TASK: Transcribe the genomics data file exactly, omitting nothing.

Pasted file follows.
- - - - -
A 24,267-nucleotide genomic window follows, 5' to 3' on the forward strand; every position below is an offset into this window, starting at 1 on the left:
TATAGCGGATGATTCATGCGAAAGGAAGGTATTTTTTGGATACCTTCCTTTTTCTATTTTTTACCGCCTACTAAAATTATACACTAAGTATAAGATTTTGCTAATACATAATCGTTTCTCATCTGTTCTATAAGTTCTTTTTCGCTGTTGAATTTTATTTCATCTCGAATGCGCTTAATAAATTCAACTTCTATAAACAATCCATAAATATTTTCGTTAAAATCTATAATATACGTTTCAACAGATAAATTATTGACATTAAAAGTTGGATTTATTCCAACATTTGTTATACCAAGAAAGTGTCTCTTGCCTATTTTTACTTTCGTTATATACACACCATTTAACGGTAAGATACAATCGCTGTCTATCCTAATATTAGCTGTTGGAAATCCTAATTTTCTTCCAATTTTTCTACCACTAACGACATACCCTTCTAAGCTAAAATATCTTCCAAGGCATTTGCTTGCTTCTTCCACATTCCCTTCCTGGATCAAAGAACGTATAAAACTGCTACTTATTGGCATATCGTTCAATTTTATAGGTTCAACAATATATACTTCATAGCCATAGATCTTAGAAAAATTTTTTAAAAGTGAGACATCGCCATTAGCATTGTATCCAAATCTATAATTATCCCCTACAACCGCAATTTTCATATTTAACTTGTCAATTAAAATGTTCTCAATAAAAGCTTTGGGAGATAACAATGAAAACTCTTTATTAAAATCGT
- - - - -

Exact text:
A 24,267-nucleotide genomic window follows, 5' to 3' on the forward strand; every position below is an offset into this window, starting at 1 on the left:
TATAGCGGATGATTCATGCGAAAGGAAGGTATTTTTTGGATACCTTCCTTTTTCTATTTTTTACCGCCTACTAAAATTATACACTAAGTATAAGATTTTGCTAATACATAATCGTTTCTCATCTGTTCTATAAGTTCTTTTTCGCTGTTGAATTTTATTTCATCTCGAATGCGCTTAATAAATTCAACTTCTATAAACAATCCATAAATATTTTCGTTAAAATCTATAATATACGTTTCAACAGATAAATTATTGACATTAAAAGTTGGATTTATTCCAACATTTGTTATACCAAGAAAGTGTCTCTTGCCTATTTTTACTTTCGTTATATACACACCATTTAACGGTAAGATACAATCGCTGTCTATCCTAATATTAGCTGTTGGAAATCCTAATTTTCTTCCAATTTTTCTACCACTAACGACATACCCTTCTAAGCTAAAATATCTTCCAAGGCATTTGCTTGCTTCTTCCACATTCCCTTCCTGGATCAAAGAACGTATAAAACTGCTACTTATTGGCATATCGTTCAATTTTATAGGTTCAACAATATATACTTCATAGCCATAGATCTTAGAAAAATTTTTTAAAAGTGAGACATCGCCATTAGCATTGTATCCAAATCTATAATTATCCCCTACAACCGCAATTTTCATATTTAACTTGTCAATTAAAATGTTCTCAATAAAAGCTTTGGGAGATAACAATGAAAACTCTTTATTAAAATCGT